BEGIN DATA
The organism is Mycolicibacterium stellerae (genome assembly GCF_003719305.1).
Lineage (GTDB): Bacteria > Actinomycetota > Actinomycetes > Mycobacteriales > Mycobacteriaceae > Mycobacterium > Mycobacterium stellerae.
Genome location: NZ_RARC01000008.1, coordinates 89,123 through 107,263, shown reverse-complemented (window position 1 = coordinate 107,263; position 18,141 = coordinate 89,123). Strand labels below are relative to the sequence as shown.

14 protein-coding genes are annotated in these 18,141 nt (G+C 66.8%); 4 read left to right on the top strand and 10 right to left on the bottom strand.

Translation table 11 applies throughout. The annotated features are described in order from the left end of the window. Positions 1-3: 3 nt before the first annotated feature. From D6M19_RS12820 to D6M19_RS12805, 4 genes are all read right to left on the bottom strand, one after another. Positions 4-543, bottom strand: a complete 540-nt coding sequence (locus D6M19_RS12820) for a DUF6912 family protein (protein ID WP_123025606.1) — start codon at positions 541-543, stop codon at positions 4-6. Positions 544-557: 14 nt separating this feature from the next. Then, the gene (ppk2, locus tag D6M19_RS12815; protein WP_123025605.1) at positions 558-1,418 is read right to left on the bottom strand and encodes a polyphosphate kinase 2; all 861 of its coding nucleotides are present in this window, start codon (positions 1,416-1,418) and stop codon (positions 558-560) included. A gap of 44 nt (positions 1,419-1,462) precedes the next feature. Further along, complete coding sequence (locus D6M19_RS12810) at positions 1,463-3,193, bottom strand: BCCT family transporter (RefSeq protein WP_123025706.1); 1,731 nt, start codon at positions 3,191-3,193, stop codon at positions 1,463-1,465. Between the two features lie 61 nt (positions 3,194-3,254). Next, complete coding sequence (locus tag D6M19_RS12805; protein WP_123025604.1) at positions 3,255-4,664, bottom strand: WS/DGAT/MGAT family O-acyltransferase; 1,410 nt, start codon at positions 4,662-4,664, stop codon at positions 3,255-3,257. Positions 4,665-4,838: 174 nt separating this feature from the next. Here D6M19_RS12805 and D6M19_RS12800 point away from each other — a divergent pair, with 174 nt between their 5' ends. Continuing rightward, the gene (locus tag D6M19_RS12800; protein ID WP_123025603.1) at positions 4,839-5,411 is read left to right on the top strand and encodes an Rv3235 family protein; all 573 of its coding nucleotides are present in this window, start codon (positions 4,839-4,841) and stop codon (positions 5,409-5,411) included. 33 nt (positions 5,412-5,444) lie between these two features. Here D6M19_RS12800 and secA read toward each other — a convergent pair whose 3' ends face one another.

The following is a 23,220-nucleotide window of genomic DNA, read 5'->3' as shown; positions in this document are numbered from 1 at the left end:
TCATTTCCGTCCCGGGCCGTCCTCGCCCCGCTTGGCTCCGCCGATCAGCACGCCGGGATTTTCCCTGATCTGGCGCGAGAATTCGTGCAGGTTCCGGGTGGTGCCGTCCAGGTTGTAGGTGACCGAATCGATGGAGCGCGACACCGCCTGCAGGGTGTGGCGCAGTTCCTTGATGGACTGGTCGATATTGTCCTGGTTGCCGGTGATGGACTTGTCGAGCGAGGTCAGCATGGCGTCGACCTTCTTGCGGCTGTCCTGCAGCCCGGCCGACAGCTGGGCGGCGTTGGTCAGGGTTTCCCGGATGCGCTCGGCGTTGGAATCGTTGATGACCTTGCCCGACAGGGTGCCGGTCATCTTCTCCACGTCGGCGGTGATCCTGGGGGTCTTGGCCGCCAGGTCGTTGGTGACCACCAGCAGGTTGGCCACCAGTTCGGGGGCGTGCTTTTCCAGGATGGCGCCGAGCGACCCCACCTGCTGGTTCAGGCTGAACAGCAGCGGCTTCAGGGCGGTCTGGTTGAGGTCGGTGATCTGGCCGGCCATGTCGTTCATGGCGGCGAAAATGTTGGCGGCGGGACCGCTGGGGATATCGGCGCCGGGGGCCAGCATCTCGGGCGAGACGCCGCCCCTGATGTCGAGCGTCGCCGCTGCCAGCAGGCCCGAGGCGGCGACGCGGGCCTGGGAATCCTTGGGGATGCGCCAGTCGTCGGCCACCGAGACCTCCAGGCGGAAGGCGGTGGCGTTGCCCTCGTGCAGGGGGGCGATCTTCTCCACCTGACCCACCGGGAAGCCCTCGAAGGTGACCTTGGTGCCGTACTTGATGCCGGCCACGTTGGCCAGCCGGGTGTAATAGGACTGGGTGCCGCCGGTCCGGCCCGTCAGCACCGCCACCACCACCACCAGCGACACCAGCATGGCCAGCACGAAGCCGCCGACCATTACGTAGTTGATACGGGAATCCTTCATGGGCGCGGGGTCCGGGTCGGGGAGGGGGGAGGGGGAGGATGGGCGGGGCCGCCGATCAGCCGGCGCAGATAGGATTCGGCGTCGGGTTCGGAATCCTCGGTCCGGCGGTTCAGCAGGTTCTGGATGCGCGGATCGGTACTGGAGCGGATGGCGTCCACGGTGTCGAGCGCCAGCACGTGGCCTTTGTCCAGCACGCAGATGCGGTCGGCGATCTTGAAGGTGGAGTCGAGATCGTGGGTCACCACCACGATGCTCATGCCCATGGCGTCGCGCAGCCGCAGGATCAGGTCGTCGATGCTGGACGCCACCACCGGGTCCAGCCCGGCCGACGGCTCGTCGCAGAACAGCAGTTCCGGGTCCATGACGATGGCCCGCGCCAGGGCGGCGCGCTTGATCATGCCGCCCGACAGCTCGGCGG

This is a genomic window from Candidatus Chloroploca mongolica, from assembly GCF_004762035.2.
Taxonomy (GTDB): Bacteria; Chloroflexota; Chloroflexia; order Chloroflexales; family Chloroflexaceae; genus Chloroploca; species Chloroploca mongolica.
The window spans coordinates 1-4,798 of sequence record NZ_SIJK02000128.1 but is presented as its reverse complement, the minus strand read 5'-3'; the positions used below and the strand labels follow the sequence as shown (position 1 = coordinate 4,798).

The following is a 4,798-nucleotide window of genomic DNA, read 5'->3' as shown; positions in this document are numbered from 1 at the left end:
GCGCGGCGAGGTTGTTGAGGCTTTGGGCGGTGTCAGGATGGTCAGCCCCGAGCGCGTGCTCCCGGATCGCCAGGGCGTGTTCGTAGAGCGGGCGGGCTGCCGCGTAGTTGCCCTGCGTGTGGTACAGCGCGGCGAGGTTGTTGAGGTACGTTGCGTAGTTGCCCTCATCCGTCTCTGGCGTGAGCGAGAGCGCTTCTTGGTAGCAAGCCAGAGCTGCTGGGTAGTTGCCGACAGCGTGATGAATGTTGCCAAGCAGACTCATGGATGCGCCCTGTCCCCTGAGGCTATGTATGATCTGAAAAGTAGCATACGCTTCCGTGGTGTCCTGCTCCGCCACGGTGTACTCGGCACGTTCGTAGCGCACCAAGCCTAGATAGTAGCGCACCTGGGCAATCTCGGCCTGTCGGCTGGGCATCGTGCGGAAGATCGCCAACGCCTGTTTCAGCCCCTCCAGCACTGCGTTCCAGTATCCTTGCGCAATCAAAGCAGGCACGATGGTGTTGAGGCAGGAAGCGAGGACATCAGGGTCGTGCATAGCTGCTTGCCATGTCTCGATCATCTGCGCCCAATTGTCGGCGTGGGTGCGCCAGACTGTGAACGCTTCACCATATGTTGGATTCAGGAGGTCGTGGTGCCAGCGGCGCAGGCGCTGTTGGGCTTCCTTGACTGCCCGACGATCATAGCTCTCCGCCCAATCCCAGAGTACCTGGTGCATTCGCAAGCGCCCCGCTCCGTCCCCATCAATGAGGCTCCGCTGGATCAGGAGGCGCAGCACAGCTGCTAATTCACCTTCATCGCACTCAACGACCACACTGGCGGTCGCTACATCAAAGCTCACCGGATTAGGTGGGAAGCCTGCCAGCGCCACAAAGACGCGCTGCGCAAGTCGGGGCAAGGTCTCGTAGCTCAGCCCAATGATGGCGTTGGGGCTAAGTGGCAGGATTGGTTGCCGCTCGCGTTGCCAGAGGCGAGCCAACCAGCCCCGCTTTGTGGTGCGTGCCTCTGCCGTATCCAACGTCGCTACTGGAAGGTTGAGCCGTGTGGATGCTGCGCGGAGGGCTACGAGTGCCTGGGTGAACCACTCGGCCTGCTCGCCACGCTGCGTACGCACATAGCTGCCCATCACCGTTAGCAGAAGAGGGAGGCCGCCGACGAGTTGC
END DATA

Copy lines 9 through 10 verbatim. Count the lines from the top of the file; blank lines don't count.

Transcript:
Taxonomy (GTDB): Bacteria; Chloroflexota; Chloroflexia; order Chloroflexales; family Chloroflexaceae; genus Chloroploca; species Chloroploca mongolica.
The window spans coordinates 1-4,798 of sequence record NZ_SIJK02000128.1 but is presented as its reverse complement, the minus strand read 5'-3'; the positions used below and the strand labels follow the sequence as shown (position 1 = coordinate 4,798).